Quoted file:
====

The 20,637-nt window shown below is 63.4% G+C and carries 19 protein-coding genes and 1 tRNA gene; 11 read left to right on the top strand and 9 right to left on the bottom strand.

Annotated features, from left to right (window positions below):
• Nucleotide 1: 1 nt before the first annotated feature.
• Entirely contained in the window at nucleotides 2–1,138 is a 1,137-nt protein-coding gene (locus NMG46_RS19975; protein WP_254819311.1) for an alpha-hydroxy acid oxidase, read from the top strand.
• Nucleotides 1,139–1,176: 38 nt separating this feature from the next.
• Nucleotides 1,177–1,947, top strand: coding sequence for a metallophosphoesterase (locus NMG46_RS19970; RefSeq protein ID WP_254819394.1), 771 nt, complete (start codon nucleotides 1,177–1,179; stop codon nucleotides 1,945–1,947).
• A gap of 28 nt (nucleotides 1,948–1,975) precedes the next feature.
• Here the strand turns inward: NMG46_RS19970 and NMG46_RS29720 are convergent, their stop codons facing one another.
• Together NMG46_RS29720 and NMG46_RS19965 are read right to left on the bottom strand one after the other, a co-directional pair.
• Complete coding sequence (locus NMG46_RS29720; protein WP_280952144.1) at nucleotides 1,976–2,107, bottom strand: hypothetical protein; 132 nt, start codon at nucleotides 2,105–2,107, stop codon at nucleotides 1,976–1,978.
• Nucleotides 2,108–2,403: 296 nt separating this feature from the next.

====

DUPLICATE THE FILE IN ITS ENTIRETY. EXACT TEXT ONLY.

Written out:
The 20,637-nt window shown below is 63.4% G+C and carries 19 protein-coding genes and 1 tRNA gene; 11 read left to right on the top strand and 9 right to left on the bottom strand.

Annotated features, from left to right (window positions below):
• Nucleotide 1: 1 nt before the first annotated feature.
• Entirely contained in the window at nucleotides 2–1,138 is a 1,137-nt protein-coding gene (locus NMG46_RS19975; protein WP_254819311.1) for an alpha-hydroxy acid oxidase, read from the top strand.
• Nucleotides 1,139–1,176: 38 nt separating this feature from the next.
• Nucleotides 1,177–1,947, top strand: coding sequence for a metallophosphoesterase (locus NMG46_RS19970; RefSeq protein ID WP_254819394.1), 771 nt, complete (start codon nucleotides 1,177–1,179; stop codon nucleotides 1,945–1,947).
• A gap of 28 nt (nucleotides 1,948–1,975) precedes the next feature.
• Here the strand turns inward: NMG46_RS19970 and NMG46_RS29720 are convergent, their stop codons facing one another.
• Together NMG46_RS29720 and NMG46_RS19965 are read right to left on the bottom strand one after the other, a co-directional pair.
• Complete coding sequence (locus NMG46_RS29720; protein WP_280952144.1) at nucleotides 1,976–2,107, bottom strand: hypothetical protein; 132 nt, start codon at nucleotides 2,105–2,107, stop codon at nucleotides 1,976–1,978.
• Nucleotides 2,108–2,403: 296 nt separating this feature from the next.